I will forever be indebted to my father, who allowed me to take care of my mother in her final months of life on earth. He did the best he could, but is seven years older than my mother, and had himself, suffered a cardiac arrest five years prior to my mother’s passing. He himself wasn’t well, and the toll of taking care of my mother, was beginning to affect his general health and well being. The day I brought my mother to live with me, was the first time I truly realised the extent of the severity of this disease, as it presented symptomatically in her. My husband and I, committed to visiting with my parents, who live a good 2 hours away, every third week. Sometimes I would go alone, but mostly, we would visit my folks together. Of course I had noticed the decline in my mother’s memory, her inability to hold a conversation, her excessive and rapid weight loss – but I think each one of us, all the siblings, was in denial. My two birth daughters, my granddaughter and myself, were holidaying in Greece when my father called me to say he could absolutely, no longer cope with taking care of my mother himself. Many times before this point, my husband, Johann, and I had made the suggestion to get a carer in for the day to assist my father. Each time, he refused. So I had no clue it was as bad as it was, until that call whilst in Crete. As soon as we arrived home, I started making the preparations to bring my mother to me. As a family, my Dad, my siblings and myself, made a unanimous decision to let me take care of my Mom with the help of a carer. Fortunately, my sister, who lives abroad, also agreed and she arrived to assist with settling my mother here. It was such a precious time for her and I too, to bond over the caring of my Mom. We are the only two daughters, so it was indeed special that we chose the carer together. As a family, we also made the decision, due to the advancement of the disease, to not give any active treatment, should any other illness arise. I don’t think any one of us knew just how close the end of my mother’s life was, but there was a profound sense of peace knowing we had had the difficult conversations before her death. When she became ill and slipped into the coma, no one reneged on our initial decisions. We just made sure Mom was as comfortable as possible. She passed away with not one single bedsore, even though she weighed only 35kgs! Gladys would get up in the night, even before my mother was in the coma, and turn her over every few hours. She was our angel who was diligent with my mother’s pressure care, having conversations with my mother that made no sense, laughing at my mother’s jokes, even though she could not make head or tail of their meaning. She was a rare treasure to all of us, but especially to my mother. She only cared for my mother for a little over 4 months, but became my mother’s safety blanket in that short time. My mother would cling to her for comfort and support. Because she was so close to my Mom, she also bore the brunt of her anger outbursts. This Gladys took, all the good and the not so great, with dignity and grace. We still remember her fondly, and keep in touch with her even though she has now moved on to assist another family.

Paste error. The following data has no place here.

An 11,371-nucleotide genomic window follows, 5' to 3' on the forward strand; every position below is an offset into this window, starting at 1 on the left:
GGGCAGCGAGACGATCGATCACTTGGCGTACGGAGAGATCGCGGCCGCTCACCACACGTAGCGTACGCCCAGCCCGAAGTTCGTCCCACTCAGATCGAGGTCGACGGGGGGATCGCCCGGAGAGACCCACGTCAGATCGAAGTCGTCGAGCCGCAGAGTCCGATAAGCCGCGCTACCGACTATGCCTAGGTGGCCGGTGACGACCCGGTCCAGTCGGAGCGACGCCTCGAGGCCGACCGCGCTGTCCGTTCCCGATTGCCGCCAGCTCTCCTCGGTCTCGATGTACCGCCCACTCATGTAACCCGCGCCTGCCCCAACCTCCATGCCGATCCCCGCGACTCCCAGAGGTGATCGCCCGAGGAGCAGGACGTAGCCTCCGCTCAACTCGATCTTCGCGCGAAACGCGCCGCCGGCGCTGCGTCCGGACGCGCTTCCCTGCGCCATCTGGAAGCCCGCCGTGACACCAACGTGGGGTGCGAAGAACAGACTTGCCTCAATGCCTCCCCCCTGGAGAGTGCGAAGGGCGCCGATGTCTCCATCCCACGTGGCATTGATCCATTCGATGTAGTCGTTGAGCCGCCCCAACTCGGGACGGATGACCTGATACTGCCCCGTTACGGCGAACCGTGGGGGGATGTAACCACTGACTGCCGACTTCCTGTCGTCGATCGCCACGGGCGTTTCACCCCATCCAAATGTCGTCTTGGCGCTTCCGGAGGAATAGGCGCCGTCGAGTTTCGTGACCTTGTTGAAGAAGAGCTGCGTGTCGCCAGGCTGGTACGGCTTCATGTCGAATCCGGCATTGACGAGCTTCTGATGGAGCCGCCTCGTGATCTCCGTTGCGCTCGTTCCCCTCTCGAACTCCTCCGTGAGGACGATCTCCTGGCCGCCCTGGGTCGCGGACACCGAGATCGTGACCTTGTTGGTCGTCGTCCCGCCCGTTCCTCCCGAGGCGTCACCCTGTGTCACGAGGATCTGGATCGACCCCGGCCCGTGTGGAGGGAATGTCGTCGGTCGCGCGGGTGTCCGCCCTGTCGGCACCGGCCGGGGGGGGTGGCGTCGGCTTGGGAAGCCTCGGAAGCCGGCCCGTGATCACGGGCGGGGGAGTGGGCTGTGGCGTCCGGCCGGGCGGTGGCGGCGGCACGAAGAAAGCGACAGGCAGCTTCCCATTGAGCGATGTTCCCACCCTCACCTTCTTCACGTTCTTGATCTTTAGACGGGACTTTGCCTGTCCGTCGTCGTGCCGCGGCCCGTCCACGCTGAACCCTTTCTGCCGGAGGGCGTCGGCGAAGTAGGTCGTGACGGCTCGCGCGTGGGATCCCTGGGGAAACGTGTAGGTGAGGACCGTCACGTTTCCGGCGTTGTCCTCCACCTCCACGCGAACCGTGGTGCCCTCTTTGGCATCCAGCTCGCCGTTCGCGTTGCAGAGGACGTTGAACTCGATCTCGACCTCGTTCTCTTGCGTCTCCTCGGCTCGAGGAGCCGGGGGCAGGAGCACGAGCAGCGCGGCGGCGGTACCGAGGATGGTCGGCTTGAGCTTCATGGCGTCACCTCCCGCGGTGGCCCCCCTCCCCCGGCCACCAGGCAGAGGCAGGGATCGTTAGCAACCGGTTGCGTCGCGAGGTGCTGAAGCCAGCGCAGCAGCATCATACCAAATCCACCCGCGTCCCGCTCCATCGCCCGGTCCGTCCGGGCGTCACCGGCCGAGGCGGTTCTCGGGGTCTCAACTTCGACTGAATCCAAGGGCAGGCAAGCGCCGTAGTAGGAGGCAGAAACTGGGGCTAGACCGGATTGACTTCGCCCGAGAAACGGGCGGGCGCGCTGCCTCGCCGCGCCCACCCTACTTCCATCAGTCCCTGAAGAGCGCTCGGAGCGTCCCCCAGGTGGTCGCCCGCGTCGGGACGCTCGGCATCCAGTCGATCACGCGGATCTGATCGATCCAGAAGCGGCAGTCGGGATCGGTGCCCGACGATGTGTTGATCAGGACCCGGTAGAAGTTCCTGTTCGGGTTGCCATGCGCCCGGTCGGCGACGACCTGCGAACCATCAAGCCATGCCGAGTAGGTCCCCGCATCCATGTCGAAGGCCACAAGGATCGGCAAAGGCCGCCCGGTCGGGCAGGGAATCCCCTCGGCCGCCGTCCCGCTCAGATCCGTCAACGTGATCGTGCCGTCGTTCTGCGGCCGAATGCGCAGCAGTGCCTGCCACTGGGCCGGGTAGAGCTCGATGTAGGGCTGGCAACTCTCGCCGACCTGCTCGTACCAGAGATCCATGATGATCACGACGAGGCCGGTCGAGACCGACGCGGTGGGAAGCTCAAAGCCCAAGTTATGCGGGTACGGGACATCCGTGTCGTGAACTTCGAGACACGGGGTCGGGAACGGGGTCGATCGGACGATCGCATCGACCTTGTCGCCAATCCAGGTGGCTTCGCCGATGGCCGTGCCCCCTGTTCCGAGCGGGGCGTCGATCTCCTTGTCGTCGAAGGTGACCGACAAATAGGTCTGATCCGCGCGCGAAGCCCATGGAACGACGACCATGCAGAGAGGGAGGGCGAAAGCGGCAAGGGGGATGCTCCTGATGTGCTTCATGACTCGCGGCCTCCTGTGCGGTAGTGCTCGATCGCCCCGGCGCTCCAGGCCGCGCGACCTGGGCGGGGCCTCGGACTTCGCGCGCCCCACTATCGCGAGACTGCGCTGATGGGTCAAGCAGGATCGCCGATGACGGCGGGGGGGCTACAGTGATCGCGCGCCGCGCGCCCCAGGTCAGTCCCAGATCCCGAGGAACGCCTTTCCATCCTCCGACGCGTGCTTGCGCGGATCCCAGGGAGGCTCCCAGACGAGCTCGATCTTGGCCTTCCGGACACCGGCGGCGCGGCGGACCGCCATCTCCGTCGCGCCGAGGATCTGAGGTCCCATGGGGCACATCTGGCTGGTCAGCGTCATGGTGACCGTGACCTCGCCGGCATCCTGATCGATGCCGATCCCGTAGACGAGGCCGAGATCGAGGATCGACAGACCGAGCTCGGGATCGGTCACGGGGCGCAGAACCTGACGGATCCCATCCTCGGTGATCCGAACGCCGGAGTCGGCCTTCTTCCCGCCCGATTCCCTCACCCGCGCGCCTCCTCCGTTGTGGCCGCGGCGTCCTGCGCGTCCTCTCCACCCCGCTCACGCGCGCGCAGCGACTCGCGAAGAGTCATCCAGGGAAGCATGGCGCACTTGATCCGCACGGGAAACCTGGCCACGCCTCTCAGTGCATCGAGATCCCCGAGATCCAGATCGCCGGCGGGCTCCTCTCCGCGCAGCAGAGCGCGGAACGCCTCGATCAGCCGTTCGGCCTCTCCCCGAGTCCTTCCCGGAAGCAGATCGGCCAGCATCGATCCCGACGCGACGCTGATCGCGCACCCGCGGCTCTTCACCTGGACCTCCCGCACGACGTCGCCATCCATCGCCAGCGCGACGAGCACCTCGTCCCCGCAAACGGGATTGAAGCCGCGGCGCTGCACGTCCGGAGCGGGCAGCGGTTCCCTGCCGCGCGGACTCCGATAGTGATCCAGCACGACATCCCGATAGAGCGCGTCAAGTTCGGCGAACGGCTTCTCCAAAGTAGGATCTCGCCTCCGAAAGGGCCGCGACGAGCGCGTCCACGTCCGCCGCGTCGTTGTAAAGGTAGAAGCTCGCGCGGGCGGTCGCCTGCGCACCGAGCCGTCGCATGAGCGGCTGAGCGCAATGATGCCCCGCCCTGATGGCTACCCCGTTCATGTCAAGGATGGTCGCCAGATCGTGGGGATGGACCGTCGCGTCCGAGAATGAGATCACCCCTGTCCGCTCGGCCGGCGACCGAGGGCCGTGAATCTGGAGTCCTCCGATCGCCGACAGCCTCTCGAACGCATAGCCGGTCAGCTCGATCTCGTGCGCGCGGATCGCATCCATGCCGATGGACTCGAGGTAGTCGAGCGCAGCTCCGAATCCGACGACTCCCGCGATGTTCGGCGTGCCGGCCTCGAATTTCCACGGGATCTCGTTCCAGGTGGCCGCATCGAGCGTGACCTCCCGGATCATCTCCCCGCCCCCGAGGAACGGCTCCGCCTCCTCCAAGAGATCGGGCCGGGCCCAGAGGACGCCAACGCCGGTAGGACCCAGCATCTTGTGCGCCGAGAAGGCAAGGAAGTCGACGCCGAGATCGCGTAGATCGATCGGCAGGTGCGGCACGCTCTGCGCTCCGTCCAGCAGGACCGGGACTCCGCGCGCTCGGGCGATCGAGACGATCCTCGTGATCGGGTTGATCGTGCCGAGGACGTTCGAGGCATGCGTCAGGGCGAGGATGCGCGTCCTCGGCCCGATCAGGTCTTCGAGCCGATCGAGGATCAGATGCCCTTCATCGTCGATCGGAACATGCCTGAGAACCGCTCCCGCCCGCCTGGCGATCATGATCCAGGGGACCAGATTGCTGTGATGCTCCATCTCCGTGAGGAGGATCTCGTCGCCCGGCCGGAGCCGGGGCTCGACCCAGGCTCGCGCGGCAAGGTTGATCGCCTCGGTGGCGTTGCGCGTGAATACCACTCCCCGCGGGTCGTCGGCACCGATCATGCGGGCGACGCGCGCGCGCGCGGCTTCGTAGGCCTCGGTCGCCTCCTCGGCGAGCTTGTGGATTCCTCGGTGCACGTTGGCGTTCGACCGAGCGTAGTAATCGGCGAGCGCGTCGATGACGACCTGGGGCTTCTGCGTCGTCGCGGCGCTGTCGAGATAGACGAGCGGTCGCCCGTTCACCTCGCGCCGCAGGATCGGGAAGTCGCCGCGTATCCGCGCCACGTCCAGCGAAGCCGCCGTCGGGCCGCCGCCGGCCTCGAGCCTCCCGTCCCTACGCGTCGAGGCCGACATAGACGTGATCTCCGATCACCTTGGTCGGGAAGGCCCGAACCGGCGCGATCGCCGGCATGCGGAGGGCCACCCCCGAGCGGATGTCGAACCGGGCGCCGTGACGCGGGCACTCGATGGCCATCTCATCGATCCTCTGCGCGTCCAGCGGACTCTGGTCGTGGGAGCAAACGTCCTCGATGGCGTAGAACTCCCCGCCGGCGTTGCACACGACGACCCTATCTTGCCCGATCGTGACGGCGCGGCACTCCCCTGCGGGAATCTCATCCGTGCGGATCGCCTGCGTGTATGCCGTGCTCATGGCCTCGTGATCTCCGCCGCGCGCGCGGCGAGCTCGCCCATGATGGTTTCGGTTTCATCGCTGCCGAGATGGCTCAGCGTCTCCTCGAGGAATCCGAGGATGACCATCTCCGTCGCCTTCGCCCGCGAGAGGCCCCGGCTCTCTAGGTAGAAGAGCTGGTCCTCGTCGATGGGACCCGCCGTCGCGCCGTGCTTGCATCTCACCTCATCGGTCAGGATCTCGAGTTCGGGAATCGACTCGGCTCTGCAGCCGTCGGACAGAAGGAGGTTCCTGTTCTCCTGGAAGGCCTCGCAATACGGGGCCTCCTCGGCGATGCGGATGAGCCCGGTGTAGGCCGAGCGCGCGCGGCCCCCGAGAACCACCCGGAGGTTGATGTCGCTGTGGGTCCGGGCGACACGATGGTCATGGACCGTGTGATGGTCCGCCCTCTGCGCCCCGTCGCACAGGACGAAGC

And so it is, as I come to the end of writing my first ever blog post, that I remember my mother as a woman who deeply loved. She was a woman who truly loved others without expectation of being loved in return. She had a rather difficult life with my father. He was a wounded man, an unconscious man, who could never love her as she loved him – but that never deterred her. Because of his wounds, there were times when we, his children, suffered as a result of his verbal, emotional and physical abuse. We often witnessed my father abusing my mother. When I became a mother myself, I vowed my children would not suffer the way that I had. I could not understand how my mother could stay with him, and allow her children to be hurt over and over again. But in later years, it was revealed to me, that my mother too had wounds from her childhood, and in the best way she knew how, she tried to love us all from her own broken place. I was in my early forties, when I finally forgave her for not protecting us. We had a difficult conversation around that time, where I told her I’d harboured hatred toward her for many years for staying in that abusive marriage. She apologised to me, but could never give me the answers I wanted. I had to decide to forgive and let go, or forgive but disconnect. I chose the former. Am I happy with my choice? Yes, today, I’m so grateful I decided to stay in connection. We had the most beautiful goodbye I could ever hope for, and I believe the Universe gave this to me, as I was the one who chose to let go.